No Thumbnail Available
Now showing 1 - 2 of 2
- Data packageData from: The characteristic time scale of perceived information for decision-making: departure from thermal columns in soaring birds(2018-05-25) Harel, Roi; Nathan, Ran(1) Animals are often required to make decisions about their use of current resources while minimising travel costs and risks due to uncertainty about the forthcoming resources. Passive soaring birds utilise warm rising‐air columns (thermals) to climb up and obtain potential energy for flying across large areas. However, the utilisation of such inconsistent natural resources may be challenging for soaring‐gliding birds and involve a set of decisions to maintain efficient flight. (2) To assess which temporal scales of previous experience with environmental inputs best predicted thermal‐climbing departure decisions of soaring birds, we used movement data from Eurasian griffon vultures (Gyps fulvus) tracked by GPS transmitters. We applied Cox proportional hazard regression and a model selection approach to identify thermal‐climbing departure decisions and to compare a range of temporal scales. (3) Our findings support the use of current and recent (short‐term; last 20 minutes) experiences, compared to longer term, past experiences, in predicting the time until departure from thermals. The models supported decision rules that integrated information originating from different temporal scales, implying a tendency to depart from a thermal later when the current climb rate was stronger than experienced recently and vice‐versa. Additionally, climb rates in thermals revealed significant autocorrelation over short time scales (shorter than 30 minutes). (4) The correspondence between thermals’ characteristics and the factors that best predicted thermal‐climbing departure decisions presumably reflect optimal decisions individuals make to handle their dynamic environment and to reduce movement‐related costs of such a basic activity for soaring‐gliding birds.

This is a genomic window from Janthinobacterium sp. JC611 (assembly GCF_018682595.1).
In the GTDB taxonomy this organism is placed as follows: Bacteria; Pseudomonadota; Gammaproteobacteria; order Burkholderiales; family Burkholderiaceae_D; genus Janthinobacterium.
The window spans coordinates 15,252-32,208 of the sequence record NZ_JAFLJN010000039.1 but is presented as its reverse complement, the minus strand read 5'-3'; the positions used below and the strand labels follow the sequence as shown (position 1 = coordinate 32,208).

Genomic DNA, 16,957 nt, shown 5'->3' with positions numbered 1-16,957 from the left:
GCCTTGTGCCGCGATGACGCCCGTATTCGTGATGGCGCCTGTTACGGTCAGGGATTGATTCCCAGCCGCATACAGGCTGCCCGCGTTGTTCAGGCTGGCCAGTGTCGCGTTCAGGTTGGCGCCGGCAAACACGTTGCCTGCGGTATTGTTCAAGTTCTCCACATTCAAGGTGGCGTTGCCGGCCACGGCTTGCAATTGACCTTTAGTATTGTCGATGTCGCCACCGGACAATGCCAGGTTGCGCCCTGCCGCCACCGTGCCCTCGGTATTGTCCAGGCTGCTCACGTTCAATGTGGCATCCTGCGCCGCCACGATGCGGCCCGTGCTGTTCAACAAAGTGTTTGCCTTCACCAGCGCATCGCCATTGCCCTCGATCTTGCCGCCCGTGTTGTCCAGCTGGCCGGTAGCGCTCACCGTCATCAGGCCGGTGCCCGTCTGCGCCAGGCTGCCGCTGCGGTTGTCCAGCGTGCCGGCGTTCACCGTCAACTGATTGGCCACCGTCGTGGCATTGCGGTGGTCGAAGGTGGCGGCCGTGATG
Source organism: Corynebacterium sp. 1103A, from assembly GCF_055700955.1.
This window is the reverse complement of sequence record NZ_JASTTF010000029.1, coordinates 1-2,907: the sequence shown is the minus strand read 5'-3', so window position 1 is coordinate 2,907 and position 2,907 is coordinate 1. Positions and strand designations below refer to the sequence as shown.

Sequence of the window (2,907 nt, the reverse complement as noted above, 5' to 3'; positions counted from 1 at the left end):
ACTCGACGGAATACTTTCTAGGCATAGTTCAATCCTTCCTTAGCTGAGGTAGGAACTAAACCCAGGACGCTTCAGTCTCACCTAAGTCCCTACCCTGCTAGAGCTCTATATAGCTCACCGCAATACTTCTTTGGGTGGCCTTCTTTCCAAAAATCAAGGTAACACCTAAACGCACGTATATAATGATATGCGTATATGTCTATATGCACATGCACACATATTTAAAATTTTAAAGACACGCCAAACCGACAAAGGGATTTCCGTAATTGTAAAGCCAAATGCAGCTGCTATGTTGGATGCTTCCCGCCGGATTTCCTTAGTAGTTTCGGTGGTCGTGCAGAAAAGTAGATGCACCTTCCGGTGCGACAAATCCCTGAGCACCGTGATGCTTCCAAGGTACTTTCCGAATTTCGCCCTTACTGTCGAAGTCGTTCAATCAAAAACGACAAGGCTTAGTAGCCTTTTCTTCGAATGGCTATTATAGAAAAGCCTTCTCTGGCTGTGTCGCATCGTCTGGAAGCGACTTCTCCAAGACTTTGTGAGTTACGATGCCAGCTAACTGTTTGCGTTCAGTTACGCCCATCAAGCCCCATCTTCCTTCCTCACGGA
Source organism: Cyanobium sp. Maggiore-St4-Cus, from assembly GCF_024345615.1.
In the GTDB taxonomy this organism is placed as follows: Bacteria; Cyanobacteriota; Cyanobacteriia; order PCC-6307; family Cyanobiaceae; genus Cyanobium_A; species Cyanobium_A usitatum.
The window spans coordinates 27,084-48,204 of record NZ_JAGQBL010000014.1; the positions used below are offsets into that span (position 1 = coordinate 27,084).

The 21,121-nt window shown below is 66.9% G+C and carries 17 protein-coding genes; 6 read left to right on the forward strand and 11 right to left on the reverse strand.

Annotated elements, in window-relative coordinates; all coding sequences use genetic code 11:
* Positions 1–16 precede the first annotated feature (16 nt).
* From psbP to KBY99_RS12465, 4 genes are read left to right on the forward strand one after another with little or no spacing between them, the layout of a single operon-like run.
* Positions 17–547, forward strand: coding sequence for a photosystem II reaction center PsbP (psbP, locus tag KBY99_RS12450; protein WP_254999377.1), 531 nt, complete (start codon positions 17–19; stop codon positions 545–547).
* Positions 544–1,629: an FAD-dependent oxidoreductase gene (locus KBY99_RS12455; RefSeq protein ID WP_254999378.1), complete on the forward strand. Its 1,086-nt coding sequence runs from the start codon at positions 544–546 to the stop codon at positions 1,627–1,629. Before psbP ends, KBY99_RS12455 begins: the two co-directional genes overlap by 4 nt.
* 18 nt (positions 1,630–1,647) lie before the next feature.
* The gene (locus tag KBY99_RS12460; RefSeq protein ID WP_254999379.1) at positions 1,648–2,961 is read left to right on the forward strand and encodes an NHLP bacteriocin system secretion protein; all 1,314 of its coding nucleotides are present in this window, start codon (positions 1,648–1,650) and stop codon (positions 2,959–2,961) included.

- Data packageData from: Vultures respond to challenges of near-ground thermal soaring by varying bank angle(2018-11-27) Williams, Hannah J.; Shepard, Emily L.C.; Duriez, OlivierMany large birds rely on thermal soaring flight to travel cross-country. As such, they are under selective pressure to minimise the time spent gaining altitude in thermal updrafts. Birds should be able to maximise their climb rates by maintaining a position close to the thermal core through careful selection of bank angle and airspeed, however, there have been few direct measurements of either parameter. Here we apply a novel methodology to quantify the bank angles selected by soaring birds using on-board magnetometers. We couple these data with airspeed measurements to parameterise the soaring envelope of two species of Gyps vulture, from which it is possible to predict “optimal” bank angles. Our results show that these large birds respond to the challenges of gaining altitude in the initial phase of the climb, where thermal updrafts are weak and narrow, by adopting relatively high, and conserved, bank angles (25-35°). The angle of bank decreased with increasing altitude, in a manner that was broadly consistent with a strategy of maximising the rate of climb. However, the lift coefficients estimated in our study were lower than those predicted by theoretical models and wind-tunnel studies. Overall, our results highlight how the relevant currency for soaring performance changes within individual climbs; when thermal radius is limiting, birds vary bank angle and maintain a constant airspeed, but speed increases later in the climb in order to respond to decreasing air density.